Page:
Blue Ridge Country - May/June 2014 - 29
Blue Ridge Country - May/June 2014 - 30
Blue Ridge Country - May/June 2014 - 31
Blue Ridge Country - May/June 2014 - 32
Blue Ridge Country - May/June 2014 - 33
Blue Ridge Country - May/June 2014 - Photoessay: The Waterfalls of Western North Carolina
Blue Ridge Country - May/June 2014 - 35
Blue Ridge Country - May/June 2014 - 36
Blue Ridge Country - May/June 2014 - 37
Blue Ridge Country - May/June 2014 - 38
Blue Ridge Country - May/June 2014 - 39
Blue Ridge Country - May/June 2014 - Mountain Adventure: Where to Play, Where to Stay
Blue Ridge Country - May/June 2014 - 41
Blue Ridge Country - May/June 2014 - 42
Blue Ridge Country - May/June 2014 - 43
Blue Ridge Country - May/June 2014 - 44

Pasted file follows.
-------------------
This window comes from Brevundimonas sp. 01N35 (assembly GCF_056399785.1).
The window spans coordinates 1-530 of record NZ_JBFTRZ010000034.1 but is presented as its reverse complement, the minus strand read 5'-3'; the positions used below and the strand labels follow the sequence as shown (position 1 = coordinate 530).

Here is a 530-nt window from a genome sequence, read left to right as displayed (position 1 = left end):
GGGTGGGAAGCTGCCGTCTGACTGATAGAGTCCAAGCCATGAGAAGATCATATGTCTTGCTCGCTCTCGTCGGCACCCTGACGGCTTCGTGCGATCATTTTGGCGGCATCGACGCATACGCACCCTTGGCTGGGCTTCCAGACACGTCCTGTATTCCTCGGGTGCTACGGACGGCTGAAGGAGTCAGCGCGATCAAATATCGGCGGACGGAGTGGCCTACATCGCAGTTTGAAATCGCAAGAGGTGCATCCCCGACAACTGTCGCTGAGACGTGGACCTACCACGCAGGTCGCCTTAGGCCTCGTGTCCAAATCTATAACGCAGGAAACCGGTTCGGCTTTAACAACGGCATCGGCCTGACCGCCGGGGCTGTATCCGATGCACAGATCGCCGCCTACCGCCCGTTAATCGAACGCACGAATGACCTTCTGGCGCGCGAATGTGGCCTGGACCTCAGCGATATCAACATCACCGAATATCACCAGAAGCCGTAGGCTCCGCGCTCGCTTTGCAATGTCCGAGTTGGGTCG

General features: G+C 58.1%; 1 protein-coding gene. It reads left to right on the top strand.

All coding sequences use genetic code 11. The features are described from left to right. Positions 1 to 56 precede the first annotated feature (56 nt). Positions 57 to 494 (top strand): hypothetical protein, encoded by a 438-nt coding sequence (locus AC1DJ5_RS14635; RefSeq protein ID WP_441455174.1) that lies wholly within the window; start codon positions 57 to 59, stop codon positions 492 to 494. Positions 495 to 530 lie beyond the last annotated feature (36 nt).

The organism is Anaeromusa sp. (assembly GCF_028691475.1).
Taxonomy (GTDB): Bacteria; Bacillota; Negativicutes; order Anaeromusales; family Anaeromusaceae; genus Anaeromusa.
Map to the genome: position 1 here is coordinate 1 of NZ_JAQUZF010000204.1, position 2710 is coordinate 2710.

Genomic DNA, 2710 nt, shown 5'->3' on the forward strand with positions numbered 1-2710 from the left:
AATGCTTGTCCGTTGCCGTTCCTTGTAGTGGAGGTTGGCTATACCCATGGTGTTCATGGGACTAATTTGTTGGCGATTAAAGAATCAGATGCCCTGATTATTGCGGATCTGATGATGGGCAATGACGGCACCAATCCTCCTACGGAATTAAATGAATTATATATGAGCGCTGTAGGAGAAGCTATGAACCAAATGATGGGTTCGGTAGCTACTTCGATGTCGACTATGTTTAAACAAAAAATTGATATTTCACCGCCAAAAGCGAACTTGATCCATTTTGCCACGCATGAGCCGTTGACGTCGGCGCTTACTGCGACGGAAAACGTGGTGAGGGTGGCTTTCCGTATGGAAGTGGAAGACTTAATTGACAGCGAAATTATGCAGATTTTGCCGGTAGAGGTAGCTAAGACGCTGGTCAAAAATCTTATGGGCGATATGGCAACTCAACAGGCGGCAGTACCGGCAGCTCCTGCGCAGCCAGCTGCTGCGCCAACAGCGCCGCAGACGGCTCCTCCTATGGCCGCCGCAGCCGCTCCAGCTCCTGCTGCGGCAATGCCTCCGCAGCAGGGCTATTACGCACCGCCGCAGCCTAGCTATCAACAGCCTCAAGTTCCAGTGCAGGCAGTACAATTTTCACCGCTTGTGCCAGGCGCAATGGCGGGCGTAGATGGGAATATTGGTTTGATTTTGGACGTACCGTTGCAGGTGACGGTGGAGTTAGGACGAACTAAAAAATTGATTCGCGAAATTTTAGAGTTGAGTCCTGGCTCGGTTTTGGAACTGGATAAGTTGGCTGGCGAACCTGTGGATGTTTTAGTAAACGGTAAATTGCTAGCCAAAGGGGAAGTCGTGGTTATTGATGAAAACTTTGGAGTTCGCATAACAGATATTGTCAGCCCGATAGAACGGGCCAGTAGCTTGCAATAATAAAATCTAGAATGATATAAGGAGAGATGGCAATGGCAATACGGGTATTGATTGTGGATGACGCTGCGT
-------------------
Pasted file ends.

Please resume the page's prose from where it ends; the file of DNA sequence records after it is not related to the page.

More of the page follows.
Blue Ridge Country - May/June 2014 - 45
Blue Ridge Country - May/June 2014 - 46
Blue Ridge Country - May/June 2014 - 47
Blue Ridge Country - May/June 2014 - One Day on the Parkway, 1987
Blue Ridge Country - May/June 2014 - 49
Blue Ridge Country - May/June 2014 - 50
Blue Ridge Country - May/June 2014 - 51
Blue Ridge Country - May/June 2014 - Little Zoos, Big Fun
Blue Ridge Country - May/June 2014 - 53
Blue Ridge Country - May/June 2014 - 54
Blue Ridge Country - May/June 2014 - Mountain Garden
Blue Ridge Country - May/June 2014 - 56
Blue Ridge Country - May/June 2014 - Flavors
Blue Ridge Country - May/June 2014 - 58
Blue Ridge Country - May/June 2014 - 59
Blue Ridge Country - May/June 2014 - 60
Blue Ridge Country - May/June 2014 - 61
Blue Ridge Country - May/June 2014 - Cabin in the Woods: The Farms Cabins and Cottages
Blue Ridge Country - May/June 2014 - 63
Blue Ridge Country - May/June 2014 - 64
Blue Ridge Country - May/June 2014 - 65
Blue Ridge Country - May/June 2014 - Guest Column
Blue Ridge Country - May/June 2014 - 67
Blue Ridge Country - May/June 2014 - Cover3